Karting Dad: How to get started in karting

karting dadIT FELT AS IF I had done a reasonable amount of homework before deciding to buy the kart but the one thing that I did not appreciate was simply how much of your life karting can consume. Before our first visit to the track, every spare second had been spent browsing forums, reading various kart setup guides (that you later find don’t necessarily apply to your kart), pestering knowledgeable friends, watching internet videos explaining carbs and 2-stroke engines – all to ensure that I had half a clue when we put the kart on the dummy grid for the first time. I was still sick with worry the whole way to the track. The worrying stopped but I find myself awake at 4am on a track day, mind buzzing over what needs doing before we leave, what to do when we get to the track and our goals for the day.

As a Dad/lad combo (and not
a very mechanical one at that), the learning never stops. Once
I became sufficient at keeping the kart on track and things had stopped falling off, it was onto troubleshooting and basic setup tweaks before I ultimately had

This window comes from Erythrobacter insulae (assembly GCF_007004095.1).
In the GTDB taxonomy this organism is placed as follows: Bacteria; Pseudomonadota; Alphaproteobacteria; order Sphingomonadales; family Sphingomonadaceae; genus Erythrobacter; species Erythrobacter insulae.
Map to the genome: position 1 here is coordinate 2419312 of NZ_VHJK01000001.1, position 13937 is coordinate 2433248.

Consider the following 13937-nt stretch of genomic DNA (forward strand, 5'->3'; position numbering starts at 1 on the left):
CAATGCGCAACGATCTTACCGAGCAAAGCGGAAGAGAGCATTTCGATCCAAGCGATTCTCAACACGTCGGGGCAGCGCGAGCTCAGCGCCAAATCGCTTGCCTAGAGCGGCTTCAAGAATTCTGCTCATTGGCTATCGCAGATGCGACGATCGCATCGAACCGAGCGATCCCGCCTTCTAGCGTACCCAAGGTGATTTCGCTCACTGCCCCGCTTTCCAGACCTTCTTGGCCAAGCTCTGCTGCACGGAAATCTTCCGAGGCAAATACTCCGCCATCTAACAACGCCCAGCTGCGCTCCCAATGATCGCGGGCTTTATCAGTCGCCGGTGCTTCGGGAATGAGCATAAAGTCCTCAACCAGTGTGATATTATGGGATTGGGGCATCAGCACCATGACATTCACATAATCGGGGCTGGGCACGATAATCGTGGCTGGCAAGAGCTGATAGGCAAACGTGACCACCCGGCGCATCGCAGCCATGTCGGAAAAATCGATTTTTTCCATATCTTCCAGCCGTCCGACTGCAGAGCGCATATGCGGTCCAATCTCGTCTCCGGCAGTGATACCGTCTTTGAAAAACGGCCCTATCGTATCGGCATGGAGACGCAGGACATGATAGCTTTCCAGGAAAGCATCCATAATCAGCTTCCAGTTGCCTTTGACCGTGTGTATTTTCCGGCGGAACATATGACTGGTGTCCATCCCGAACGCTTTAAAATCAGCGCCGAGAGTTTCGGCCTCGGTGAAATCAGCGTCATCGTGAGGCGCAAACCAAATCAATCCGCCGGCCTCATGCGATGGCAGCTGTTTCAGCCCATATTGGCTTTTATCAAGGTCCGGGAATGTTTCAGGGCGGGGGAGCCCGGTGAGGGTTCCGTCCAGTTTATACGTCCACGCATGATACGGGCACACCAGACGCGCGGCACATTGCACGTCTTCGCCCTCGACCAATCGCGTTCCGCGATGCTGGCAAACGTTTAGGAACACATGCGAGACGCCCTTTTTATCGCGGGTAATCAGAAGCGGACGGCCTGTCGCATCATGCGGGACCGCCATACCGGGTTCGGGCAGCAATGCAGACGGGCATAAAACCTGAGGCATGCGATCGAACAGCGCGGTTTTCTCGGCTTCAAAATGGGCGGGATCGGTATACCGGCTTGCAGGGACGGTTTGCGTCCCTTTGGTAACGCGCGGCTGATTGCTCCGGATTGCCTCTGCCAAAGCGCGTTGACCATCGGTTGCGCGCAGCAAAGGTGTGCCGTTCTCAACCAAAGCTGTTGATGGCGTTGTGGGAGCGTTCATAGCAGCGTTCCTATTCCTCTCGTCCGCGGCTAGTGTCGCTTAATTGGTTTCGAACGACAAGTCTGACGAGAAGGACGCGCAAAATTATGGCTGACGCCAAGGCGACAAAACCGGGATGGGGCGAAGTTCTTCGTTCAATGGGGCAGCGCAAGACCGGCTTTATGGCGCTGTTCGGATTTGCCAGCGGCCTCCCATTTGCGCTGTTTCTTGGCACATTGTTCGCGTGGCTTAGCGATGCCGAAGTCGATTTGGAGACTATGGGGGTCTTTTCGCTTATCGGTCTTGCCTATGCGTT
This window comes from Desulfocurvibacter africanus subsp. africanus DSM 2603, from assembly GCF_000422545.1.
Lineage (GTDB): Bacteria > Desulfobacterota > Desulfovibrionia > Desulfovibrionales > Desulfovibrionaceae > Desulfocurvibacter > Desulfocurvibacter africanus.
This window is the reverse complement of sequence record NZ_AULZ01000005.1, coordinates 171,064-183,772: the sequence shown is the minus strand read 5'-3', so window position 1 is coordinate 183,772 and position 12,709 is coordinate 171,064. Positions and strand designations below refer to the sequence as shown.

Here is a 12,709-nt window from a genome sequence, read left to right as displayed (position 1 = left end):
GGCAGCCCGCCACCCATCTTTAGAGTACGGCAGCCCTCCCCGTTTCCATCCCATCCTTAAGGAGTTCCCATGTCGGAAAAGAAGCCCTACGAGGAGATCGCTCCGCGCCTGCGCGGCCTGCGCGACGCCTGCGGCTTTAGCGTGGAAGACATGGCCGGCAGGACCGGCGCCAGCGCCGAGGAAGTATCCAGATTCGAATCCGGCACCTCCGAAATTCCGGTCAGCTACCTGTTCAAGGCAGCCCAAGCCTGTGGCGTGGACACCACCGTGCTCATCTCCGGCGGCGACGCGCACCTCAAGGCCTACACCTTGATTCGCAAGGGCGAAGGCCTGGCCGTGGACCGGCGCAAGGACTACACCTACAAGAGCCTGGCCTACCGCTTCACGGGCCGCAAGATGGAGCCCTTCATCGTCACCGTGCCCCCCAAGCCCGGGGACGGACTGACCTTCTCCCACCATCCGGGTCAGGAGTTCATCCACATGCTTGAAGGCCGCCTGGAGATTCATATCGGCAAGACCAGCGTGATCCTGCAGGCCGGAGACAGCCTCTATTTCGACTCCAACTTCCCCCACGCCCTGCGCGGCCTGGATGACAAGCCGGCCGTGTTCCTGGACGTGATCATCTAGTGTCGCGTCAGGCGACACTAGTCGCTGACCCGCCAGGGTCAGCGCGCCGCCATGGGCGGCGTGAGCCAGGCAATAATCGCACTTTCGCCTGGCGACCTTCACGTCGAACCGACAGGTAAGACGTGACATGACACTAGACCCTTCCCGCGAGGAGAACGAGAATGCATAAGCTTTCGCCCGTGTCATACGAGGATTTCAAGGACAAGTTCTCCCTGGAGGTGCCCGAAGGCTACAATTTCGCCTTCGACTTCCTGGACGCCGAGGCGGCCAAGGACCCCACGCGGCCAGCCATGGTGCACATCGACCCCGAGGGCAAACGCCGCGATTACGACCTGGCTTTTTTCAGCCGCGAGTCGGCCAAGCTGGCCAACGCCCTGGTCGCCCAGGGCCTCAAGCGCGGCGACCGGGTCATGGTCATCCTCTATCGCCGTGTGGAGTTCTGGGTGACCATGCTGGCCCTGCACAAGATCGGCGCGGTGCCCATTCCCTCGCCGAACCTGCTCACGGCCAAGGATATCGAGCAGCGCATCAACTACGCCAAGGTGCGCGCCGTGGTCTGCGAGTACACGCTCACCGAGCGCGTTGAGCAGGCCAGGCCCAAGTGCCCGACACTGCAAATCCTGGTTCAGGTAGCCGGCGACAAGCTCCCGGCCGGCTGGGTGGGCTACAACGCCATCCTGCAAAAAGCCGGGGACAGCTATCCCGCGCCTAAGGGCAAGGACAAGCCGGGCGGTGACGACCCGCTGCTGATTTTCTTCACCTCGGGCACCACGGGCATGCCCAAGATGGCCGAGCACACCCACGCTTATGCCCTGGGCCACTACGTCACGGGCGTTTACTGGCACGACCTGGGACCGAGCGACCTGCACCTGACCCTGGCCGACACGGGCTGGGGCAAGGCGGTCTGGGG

to address the things that I had been puing off. For me that was troubleshooting brakes and engines. This invariably meant more time in front of the computer. If I wasn’t trying to learn new things, I was scouring through
the ‘For Sale’ boards: UK Karting, Karting1, Facebook, eBay etc. We don’t have karting budget to burn but I still find myself looking for chances obtain a cheap upgrade; buying beer, newer parts for a similar price that my older parts would fetch.

My morning ritual used to be: 1. Toilet, 2. Breakfast, 3. Check the Market Place. Of course checking the Market Place now comes first but you know it’s bad when you check it on your phone because it saves having to wait for the cable modem to boot up! When it comes to the Market Place though it really is the early bird that catches the worm. I do go through phases of not checking (which makes me feel quite good) but they normally don’t last.

So what about the female side of the family? They definitely spend less quality time with me than they did a lile over two years ago but I don’t think that Mrs Karting Dad considers herself a karting widow. She appreciated how out of my depth I was in year one and is generally supportive of my continued efforts to get Junior on the pace. The saving grace is that our budget does not get us out on track as often as we would like/need. When you spend the weekend before a race preparing the kart and the weekend after cleaning it up, it is probably just as well!